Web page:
Quantifiably faster than any other city of 6-million+

It is based on travel time surveys that we “know” people commute 27 minutes each way in Dallas-Fort Worth, 37 minutes in London, and 42 minutes in the big Asian cities like Tokyo, Hong Kong and now Singapore (a chart and stats here). Those are all cities in the 6-8million category where you can’t cycle uninterrupted because of all the transport machines in your way. I would like to know what the average commute time would be in a city of 6 million people, without the machines in our way. If all of us were on bikes, and the ground plane was very permeable (chamfered corners, short blocks, some piloti) I’m assuming we could make virtual beelines to our destinations without ever touching our brakes. That just leaves the question of distance.

You may have heard me say this before, but a 15 km diameter circular city with the same number of people per square kilometre as Manhattan (30K) would have 6 million people. So let’s say this imaginary circular Manhattan had a permeable ground plane and no cars. What would be the average commute time for people on bikes making near-beelines and cruising at a constant speed of 15kph?

dislinpk (1) 2

This leads us to a maths question that I am able to answer because my brother-in-law is a physicist. We want to know the average distance between any two randomly chosen points on a 15 km diameter disc. The technical term is “disc line picking“. If you are my brother-in-law you will be able to work it out this way and even generate some sweet drawings:

Or if you are more like my lazy mate who I went to school with, or Edward from Bike Adelaide who helped out as well, you would just plug the r (radius) value into this formula you found on the web:

d = 128r/45π

Either way the average distance between any two points (people, jobs, schools, shops etc) in this imaginary city of 6 million people is 6.79km. Beelining bikes doing 15kph will cover that distance in 27 minutes and 9 seconds (you gotta be precise once you start playing with maths).

Oh boy! That’s the exact time residents of Dallas-Fort Worth are claiming to average when they complete their travel time surveys.

You may say bikes can’t go as the crow flies, even in a permeable city, so let’s round 6.79 up to 9km. But that figure needs rounding down by a third. Transport geographers talk about the need for two thirds of a city’s jobs to be within striking distance of each resident’s home—not the whole lot. And you know yourself that, given a choice, few would take the job on the opposite side of town in preference to one that is nearby.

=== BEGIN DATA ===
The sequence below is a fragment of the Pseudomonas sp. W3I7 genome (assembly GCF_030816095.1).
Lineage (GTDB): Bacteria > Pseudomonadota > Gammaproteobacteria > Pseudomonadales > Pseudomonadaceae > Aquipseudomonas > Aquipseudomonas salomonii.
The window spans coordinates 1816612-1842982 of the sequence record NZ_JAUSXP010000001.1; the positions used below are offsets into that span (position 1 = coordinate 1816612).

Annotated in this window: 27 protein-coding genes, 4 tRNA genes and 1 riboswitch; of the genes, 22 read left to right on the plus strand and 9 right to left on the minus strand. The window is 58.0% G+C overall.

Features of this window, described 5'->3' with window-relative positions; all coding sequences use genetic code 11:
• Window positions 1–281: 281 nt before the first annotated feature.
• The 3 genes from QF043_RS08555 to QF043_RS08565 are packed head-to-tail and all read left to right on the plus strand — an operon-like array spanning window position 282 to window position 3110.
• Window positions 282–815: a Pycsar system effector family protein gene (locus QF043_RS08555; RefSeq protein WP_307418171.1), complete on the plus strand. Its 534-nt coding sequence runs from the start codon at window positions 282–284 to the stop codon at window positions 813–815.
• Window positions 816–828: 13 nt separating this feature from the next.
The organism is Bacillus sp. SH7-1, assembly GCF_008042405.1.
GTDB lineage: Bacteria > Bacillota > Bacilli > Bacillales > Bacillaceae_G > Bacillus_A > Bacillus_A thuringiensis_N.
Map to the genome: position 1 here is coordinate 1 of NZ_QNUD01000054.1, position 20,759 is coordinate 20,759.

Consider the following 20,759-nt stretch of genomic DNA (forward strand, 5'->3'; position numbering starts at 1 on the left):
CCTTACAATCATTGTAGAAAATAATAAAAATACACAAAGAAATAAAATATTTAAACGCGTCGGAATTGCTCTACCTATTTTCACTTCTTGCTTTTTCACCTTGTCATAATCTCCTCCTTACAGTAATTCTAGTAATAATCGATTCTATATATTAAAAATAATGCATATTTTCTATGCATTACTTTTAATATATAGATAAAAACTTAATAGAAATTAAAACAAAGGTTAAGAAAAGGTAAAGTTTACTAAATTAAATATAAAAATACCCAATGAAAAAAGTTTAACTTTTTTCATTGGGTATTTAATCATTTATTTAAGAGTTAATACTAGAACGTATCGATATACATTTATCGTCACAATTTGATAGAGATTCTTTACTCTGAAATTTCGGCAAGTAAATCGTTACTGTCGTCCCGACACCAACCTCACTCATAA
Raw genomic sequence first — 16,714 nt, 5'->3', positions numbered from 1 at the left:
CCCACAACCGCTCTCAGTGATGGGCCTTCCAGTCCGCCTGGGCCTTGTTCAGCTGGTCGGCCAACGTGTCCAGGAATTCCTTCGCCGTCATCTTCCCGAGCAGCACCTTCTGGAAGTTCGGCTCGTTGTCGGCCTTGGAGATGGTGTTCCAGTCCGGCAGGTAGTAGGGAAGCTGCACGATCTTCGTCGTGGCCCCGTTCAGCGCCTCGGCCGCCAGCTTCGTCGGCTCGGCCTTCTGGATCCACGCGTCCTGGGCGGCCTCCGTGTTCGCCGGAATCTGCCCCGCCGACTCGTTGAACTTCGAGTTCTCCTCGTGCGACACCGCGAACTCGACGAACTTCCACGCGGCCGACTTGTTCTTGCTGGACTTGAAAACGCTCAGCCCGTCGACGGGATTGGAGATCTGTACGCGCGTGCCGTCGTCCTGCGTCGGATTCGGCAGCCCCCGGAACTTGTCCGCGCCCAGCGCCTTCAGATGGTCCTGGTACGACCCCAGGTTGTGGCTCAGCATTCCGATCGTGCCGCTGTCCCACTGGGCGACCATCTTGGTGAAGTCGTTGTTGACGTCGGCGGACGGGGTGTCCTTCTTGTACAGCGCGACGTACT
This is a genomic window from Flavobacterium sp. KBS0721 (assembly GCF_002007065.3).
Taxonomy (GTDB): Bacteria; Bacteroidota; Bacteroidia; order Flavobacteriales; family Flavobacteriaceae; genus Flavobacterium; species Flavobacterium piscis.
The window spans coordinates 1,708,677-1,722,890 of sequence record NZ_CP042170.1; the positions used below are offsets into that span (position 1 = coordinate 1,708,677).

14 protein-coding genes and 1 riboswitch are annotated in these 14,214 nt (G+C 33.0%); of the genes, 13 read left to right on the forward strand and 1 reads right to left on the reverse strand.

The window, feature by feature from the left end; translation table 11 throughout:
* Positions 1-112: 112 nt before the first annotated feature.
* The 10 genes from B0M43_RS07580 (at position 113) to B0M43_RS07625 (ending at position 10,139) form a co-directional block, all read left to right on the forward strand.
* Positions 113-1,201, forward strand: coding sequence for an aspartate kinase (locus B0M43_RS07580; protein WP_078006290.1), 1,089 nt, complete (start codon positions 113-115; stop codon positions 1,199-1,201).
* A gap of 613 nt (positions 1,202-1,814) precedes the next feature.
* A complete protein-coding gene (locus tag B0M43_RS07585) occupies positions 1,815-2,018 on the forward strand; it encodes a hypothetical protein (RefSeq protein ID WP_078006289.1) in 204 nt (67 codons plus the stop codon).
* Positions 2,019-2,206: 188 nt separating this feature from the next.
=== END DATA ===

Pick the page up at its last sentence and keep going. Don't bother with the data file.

So our average commute distance is 6km, which 15kph would take 24 minutes. At 20kph (the speed Copenhagen’s cyclists are encouraged to maintain to catch all the green lights rolling into the city) it would take 18minutes—substantially less than Americans commute on their kazillion dollar road networks. Am I wrong that the fastest city imaginable is permeable, as dense as Manhattan, and completely car free?

So I have just drafted a cover blurb for this book I am now preparing to send off to the editors. What do you think?

Not since Le Corbusier gave us his Radiant City has an architect presented such a thoughtful yet daring vision for how cities might be. Instead of modelling big new cities on little old ones, then plugging them full of machines to help them expand, author Steven Fleming outlines a hypothetical model designed from the outset for bicycle transport, and little else. It is “less, but better”—to quote Dieter Rams. 
Unlike books that approach urban cycling from a sustainability standpoint, Velotopia takes the moral low ground. It is taken as given that our mode choices are determined by the design of our cities, and that cities are designed to make us all money. The city we want (and that five billion people emerging from poverty likewise desire), is the one that connects us to the largest markets in the least time. In the six-million-plus population category, cities like Dallas-Fort Worth have been winning this game, and thus serving as models for the developing world.